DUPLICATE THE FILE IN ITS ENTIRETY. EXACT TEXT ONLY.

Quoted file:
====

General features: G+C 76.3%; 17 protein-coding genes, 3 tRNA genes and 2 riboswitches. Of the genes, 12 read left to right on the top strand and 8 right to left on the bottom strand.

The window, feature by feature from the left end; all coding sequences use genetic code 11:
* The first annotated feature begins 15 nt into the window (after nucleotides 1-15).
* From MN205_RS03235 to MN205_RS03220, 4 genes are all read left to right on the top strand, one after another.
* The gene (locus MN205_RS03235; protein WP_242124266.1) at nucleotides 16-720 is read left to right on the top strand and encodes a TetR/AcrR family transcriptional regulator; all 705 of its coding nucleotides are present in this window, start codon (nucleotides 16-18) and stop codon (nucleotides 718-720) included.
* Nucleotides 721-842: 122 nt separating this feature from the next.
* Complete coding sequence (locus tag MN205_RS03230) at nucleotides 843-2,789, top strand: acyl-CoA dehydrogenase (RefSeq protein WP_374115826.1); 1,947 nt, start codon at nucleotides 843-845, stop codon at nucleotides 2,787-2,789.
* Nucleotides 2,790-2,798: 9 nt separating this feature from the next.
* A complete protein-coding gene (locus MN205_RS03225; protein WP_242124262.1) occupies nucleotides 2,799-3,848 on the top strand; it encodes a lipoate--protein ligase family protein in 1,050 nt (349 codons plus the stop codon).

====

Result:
General features: G+C 76.3%; 17 protein-coding genes, 3 tRNA genes and 2 riboswitches. Of the genes, 12 read left to right on the top strand and 8 right to left on the bottom strand.

The window, feature by feature from the left end; all coding sequences use genetic code 11:
* The first annotated feature begins 15 nt into the window (after nucleotides 1-15).
* From MN205_RS03235 to MN205_RS03220, 4 genes are all read left to right on the top strand, one after another.
* The gene (locus MN205_RS03235; protein WP_242124266.1) at nucleotides 16-720 is read left to right on the top strand and encodes a TetR/AcrR family transcriptional regulator; all 705 of its coding nucleotides are present in this window, start codon (nucleotides 16-18) and stop codon (nucleotides 718-720) included.
* Nucleotides 721-842: 122 nt separating this feature from the next.
* Complete coding sequence (locus tag MN205_RS03230) at nucleotides 843-2,789, top strand: acyl-CoA dehydrogenase (RefSeq protein WP_374115826.1); 1,947 nt, start codon at nucleotides 843-845, stop codon at nucleotides 2,787-2,789.
* Nucleotides 2,790-2,798: 9 nt separating this feature from the next.
* A complete protein-coding gene (locus MN205_RS03225; protein WP_242124262.1) occupies nucleotides 2,799-3,848 on the top strand; it encodes a lipoate--protein ligase family protein in 1,050 nt (349 codons plus the stop codon).